BLOOMINGTON, Ind. - David Konisky, the Lynton K. Caldwell Professor at the Paul H. O’Neill School of Public and Environmental Affairs, is part of a group of researchers who were awarded a grant worth nearly $1.125 million by the Environmental Protection Agency as part of their Drivers and Environmental Impacts of Energy Transitions in Underserved Communities program.
The project, “Evaluating the Environmental, Behavioral, and Financial Benefits of Electrification and Energy Efficiency for Underserved Communities,” will evaluate the effects of electrification and energy efficiency on household energy use and indoor air quality for residents of multifamily dwelling units in urban Cincinnati. The effort also seeks to identify potential barriers to the widespread adoption of these technologies by underserved populations, at both the household and municipal level.
Konisky, who also is co-director of the Energy Justice Lab, collaborated with partners at the Green Umbrella Regional Sustainability Alliance, the Cincinnati Office of Environment and Sustainability, and Over-the-Rhine Community Housing, an Ohio-based nonprofit community development organization.
“The general goal of the project is to quantify the benefits of electrification and weatherization efforts in multifamily homes, both with respect to energy security and air quality,” Konisky said. “There is a lot of money out there for these types of residential investments, and this project can help us understand their practical benefits as well as identify potential challenges that need to be addressed.”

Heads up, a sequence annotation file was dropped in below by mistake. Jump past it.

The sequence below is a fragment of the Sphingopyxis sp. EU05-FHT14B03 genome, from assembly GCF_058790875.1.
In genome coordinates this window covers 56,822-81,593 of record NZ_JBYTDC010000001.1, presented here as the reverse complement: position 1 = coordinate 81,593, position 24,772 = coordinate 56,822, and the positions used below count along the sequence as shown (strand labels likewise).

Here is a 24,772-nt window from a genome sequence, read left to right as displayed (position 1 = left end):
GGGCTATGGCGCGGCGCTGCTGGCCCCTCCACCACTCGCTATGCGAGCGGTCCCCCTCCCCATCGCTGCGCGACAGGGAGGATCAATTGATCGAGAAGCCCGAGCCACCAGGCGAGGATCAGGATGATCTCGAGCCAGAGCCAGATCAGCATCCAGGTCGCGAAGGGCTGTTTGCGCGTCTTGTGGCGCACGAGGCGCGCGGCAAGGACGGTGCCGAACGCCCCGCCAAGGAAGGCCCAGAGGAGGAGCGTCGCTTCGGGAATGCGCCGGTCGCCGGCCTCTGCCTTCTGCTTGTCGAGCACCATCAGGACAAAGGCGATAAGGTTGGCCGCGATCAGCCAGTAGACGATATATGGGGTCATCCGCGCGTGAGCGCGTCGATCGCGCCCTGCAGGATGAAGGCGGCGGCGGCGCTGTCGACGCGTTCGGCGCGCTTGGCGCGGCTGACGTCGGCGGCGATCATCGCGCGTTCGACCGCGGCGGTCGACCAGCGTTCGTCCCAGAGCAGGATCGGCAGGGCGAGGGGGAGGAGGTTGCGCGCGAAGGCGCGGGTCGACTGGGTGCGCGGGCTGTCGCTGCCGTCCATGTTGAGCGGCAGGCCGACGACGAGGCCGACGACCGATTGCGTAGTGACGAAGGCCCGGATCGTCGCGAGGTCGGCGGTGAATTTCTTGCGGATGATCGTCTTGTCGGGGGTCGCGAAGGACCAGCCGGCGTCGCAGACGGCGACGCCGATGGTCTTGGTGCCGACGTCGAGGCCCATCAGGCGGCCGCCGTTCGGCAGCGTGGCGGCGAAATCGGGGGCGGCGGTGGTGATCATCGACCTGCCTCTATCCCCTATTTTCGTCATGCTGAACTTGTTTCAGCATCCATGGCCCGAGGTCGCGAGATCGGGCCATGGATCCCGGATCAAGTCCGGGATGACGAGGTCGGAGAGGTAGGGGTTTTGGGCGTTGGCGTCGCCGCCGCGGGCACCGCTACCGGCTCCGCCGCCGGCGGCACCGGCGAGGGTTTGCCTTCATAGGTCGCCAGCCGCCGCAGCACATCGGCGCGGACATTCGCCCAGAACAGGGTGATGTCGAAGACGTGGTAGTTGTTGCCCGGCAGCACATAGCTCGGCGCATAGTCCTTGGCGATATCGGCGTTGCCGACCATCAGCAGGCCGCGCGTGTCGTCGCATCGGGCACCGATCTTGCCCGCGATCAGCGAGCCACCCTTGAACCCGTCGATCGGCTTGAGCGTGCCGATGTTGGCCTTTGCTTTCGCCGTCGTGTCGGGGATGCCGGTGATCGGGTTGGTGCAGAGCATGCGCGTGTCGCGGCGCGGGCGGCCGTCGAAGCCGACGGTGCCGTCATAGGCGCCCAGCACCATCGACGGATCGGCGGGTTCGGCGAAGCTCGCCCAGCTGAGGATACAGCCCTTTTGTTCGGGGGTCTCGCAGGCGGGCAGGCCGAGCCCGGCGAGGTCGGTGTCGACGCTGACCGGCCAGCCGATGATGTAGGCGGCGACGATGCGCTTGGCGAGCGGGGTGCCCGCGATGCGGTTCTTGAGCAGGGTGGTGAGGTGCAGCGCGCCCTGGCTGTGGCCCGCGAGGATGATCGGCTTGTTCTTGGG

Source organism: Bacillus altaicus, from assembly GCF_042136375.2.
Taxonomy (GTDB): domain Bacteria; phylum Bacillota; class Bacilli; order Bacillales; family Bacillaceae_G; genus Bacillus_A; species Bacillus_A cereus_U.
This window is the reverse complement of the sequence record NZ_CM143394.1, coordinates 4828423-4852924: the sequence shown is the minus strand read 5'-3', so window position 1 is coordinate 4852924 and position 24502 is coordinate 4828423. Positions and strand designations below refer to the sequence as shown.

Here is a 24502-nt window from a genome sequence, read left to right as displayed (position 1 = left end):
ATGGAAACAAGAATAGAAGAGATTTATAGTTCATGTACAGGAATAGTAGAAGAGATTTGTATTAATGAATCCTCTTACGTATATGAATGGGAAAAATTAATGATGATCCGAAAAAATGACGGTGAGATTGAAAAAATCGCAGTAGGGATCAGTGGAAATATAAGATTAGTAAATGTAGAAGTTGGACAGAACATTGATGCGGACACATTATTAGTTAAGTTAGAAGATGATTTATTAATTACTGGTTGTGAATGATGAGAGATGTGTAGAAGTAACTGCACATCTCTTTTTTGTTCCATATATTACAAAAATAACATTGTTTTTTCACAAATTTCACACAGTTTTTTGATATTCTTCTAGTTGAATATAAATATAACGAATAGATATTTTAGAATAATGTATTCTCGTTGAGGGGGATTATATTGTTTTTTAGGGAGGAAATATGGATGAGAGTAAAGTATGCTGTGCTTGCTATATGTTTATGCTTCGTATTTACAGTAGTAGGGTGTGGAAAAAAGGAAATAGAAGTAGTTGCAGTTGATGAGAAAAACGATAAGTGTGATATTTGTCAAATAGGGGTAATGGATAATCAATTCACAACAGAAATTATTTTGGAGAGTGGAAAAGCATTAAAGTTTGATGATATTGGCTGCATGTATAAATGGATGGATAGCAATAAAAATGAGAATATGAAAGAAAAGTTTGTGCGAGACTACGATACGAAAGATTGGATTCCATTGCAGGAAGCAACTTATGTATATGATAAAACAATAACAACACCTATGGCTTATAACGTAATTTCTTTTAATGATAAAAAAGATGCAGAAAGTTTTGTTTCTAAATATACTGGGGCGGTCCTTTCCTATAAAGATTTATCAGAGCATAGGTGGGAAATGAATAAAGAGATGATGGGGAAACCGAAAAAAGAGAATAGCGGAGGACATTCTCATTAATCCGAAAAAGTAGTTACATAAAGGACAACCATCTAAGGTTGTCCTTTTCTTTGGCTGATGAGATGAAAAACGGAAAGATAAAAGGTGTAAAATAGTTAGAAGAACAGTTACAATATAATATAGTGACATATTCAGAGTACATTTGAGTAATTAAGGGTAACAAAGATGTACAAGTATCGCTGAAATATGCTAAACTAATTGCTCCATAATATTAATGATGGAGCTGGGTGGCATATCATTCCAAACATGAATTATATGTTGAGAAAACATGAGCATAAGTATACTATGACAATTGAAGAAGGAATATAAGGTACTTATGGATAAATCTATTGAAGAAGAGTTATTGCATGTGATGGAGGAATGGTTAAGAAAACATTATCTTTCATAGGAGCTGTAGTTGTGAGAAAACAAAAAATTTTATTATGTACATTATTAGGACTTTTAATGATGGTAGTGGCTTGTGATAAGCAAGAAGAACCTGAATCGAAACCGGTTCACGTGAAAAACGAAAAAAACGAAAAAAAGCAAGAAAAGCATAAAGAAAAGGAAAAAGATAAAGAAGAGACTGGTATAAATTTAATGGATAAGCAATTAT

The project includes the installation of electrification and weatherization technologies that will reduce energy usage, increase energy security, improve comfort and well-being, and improve air quality. The effort also will try to identify barriers to the adoption of energy efficiency and low-carbon technologies that may exist for low-income households and help identify policies that may benefit those populations.
“The City of Cincinnati and its greater metro area has a number of important initiatives to improve energy efficiency and build climate resilience,” Konisky said. “They are interested in partnering with researchers and local organizations to evaluate the results of these initiatives.”
The EPA awarded a total of $11 million in research funding to 11 institutions via its Drivers and Environmental Impacts of Energy Transitions in Underserved Communities program, which includes Tribal communities.
“Addressing climate change and environmental justice issues are two priorities that are integral to EPA’s mission,” said Chris Frey, assistant administrator for the EPA’s Office of Research and Development. “This research will help us understand how transitioning away from fossil-based energy systems may impact communities and can help pave the way to a just and equitable energy future.”